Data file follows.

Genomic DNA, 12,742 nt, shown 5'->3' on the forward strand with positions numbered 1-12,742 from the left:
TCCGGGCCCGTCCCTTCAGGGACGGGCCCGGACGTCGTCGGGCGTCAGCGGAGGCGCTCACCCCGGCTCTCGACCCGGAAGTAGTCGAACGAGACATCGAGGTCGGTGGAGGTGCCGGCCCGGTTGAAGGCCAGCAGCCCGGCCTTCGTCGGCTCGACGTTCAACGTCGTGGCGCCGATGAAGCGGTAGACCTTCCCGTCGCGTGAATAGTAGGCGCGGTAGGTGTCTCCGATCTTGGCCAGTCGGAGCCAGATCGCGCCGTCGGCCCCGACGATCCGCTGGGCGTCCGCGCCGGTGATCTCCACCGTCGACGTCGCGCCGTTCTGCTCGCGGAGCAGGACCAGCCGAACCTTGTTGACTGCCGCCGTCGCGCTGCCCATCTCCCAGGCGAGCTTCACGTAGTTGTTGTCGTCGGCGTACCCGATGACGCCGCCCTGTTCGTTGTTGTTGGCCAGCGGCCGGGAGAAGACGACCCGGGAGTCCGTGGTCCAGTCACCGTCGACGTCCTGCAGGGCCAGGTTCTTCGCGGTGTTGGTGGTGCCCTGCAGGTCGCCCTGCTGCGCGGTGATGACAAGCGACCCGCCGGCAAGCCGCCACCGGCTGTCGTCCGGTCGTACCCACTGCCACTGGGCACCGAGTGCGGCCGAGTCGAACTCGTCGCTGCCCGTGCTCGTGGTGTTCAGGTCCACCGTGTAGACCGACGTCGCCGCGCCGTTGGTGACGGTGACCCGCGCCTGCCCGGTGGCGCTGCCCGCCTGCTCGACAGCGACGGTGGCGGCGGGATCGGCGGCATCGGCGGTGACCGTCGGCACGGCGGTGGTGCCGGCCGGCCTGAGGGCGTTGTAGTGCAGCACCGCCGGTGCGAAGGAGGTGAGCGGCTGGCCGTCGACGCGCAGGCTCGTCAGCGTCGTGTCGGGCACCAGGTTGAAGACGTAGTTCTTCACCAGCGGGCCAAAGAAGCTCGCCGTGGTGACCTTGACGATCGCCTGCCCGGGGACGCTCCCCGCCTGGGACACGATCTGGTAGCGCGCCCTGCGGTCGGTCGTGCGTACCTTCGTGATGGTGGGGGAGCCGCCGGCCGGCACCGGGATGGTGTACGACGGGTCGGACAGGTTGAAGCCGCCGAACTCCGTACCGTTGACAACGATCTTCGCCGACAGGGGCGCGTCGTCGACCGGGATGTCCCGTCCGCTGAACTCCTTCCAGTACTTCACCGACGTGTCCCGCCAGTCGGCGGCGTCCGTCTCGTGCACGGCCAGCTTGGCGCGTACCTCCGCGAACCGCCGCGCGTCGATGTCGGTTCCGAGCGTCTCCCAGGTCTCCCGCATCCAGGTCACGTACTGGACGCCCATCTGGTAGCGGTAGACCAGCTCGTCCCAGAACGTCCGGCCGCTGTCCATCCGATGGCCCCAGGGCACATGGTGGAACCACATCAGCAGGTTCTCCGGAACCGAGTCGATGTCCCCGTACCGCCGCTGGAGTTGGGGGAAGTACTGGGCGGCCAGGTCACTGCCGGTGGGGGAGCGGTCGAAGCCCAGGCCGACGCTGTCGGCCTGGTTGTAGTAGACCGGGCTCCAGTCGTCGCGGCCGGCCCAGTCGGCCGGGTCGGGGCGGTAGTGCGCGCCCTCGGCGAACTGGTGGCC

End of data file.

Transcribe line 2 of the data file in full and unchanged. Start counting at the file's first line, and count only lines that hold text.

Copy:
TCCGGGCCCGTCCCTTCAGGGACGGGCCCGGACGTCGTCGGGCGTCAGCGGAGGCGCTCACCCCGGCTCTCGACCCGGAAGTAGTCGAACGAGACATCGAGGTCGGTGGAGGTGCCGGCCCGGTTGAAGGCCAGCAGCCCGGCCTTCGTCGGCTCGACGTTCAACGTCGTGGCGCCGATGAAGCGGTAGACCTTCCCGTCGCGTGAATAGTAGGCGCGGTAGGTGTCTCCGATCTTGGCCAGTCGGAGCCAGATCGCGCCGTCGGCCCCGACGATCCGCTGGGCGTCCGCGCCGGTGATCTCCACCGTCGACGTCGCGCCGTTCTGCTCGCGGAGCAGGACCAGCCGAACCTTGTTGACTGCCGCCGTCGCGCTGCCCATCTCCCAGGCGAGCTTCACGTAGTTGTTGTCGTCGGCGTACCCGATGACGCCGCCCTGTTCGTTGTTGTTGGCCAGCGGCCGGGAGAAGACGACCCGGGAGTCCGTGGTCCAGTCACCGTCGACGTCCTGCAGGGCCAGGTTCTTCGCGGTGTTGGTGGTGCCCTGCAGGTCGCCCTGCTGCGCGGTGATGACAAGCGACCCGCCGGCAAGCCGCCACCGGCTGTCGTCCGGTCGTACCCACTGCCACTGGGCACCGAGTGCGGCCGAGTCGAACTCGTCGCTGCCCGTGCTCGTGGTGTTCAGGTCCACCGTGTAGACCGACGTCGCCGCGCCGTTGGTGACGGTGACCCGCGCCTGCCCGGTGGCGCTGCCCGCCTGCTCGACAGCGACGGTGGCGGCGGGATCGGCGGCATCGGCGGTGACCGTCGGCACGGCGGTGGTGCCGGCCGGCCTGAGGGCGTTGTAGTGCAGCACCGCCGGTGCGAAGGAGGTGAGCGGCTGGCCGTCGACGCGCAGGCTCGTCAGCGTCGTGTCGGGCACCAGGTTGAAGACGTAGTTCTTCACCAGCGGGCCAAAGAAGCTCGCCGTGGTGACCTTGACGATCGCCTGCCCGGGGACGCTCCCCGCCTGGGACACGATCTGGTAGCGCGCCCTGCGGTCGGTCGTGCGTACCTTCGTGATGGTGGGGGAGCCGCCGGCCGGCACCGGGATGGTGTACGACGGGTCGGACAGGTTGAAGCCGCCGAACTCCGTACCGTTGACAACGATCTTCGCCGACAGGGGCGCGTCGTCGACCGGGATGTCCCGTCCGCTGAACTCCTTCCAGTACTTCACCGACGTGTCCCGCCAGTCGGCGGCGTCCGTCTCGTGCACGGCCAGCTTGGCGCGTACCTCCGCGAACCGCCGCGCGTCGATGTCGGTTCCGAGCGTCTCCCAGGTCTCCCGCATCCAGGTCACGTACTGGACGCCCATCTGGTAGCGGTAGACCAGCTCGTCCCAGAACGTCCGGCCGCTGTCCATCCGATGGCCCCAGGGCACATGGTGGAACCACATCAGCAGGTTCTCCGGAACCGAGTCGATGTCCCCGTACCGCCGCTGGAGTTGGGGGAAGTACTGGGCGGCCAGGTCACTGCCGGTGGGGGAGCGGTCGAAGCCCAGGCCGACGCTGTCGGCCTGGTTGTAGTAGACCGGGCTCCAGTCGTCGCGGCCGGCCCAGTCGGCCGGGTCGGGGCGGTAGTGCGCGCCCTCGGCGAACTGGTGGCC